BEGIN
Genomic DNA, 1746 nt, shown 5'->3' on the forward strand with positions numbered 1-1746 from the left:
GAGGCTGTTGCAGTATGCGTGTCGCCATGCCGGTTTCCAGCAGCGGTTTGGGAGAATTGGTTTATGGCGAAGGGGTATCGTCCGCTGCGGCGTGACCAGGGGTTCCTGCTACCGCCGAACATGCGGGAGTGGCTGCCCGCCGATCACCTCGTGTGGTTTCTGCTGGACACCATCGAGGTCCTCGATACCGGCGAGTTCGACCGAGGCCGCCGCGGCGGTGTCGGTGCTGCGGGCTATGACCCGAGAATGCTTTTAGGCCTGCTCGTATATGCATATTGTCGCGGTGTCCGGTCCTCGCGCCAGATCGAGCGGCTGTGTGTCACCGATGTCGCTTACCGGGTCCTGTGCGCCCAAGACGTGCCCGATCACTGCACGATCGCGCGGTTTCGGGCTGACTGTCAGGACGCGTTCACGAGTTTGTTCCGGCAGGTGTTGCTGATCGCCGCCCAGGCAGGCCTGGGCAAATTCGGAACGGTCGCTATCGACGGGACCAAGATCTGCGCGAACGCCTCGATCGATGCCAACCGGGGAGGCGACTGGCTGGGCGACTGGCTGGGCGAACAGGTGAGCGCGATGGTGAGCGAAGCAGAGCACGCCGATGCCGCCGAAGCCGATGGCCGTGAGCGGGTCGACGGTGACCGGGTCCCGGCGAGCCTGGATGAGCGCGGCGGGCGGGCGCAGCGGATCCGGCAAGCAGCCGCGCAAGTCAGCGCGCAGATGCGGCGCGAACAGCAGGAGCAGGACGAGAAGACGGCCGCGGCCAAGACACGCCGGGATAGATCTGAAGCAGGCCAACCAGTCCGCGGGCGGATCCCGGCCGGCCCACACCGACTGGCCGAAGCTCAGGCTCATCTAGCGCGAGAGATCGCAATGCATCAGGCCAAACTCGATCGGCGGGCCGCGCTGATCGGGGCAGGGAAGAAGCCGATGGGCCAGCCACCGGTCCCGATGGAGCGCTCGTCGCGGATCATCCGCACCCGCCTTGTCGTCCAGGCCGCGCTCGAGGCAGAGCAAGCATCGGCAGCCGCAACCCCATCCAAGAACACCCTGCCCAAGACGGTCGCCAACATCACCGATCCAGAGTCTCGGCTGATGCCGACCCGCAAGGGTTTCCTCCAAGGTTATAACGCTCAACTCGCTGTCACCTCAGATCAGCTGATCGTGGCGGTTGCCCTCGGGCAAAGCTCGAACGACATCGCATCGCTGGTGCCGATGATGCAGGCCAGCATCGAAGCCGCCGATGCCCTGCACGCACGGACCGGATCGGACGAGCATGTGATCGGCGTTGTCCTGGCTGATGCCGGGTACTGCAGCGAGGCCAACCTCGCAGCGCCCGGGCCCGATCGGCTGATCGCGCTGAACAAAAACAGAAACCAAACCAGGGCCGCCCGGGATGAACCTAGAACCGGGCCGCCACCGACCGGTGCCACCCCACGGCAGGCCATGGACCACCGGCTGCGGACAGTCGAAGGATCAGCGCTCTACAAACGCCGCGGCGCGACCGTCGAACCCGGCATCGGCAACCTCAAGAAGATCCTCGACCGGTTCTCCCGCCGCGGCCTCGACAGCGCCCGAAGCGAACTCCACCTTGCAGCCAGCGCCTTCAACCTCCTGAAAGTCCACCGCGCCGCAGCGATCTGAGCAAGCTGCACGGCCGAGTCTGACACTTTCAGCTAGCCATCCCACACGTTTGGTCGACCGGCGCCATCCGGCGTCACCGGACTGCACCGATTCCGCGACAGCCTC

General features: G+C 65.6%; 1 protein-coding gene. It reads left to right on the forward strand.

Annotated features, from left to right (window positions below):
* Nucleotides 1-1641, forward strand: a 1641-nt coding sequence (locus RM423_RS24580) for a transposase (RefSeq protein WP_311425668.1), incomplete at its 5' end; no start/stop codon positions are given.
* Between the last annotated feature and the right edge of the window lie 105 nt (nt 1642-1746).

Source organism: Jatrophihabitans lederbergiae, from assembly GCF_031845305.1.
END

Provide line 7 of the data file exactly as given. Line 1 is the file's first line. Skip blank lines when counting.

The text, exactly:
Source organism: Jatrophihabitans lederbergiae, from assembly GCF_031845305.1.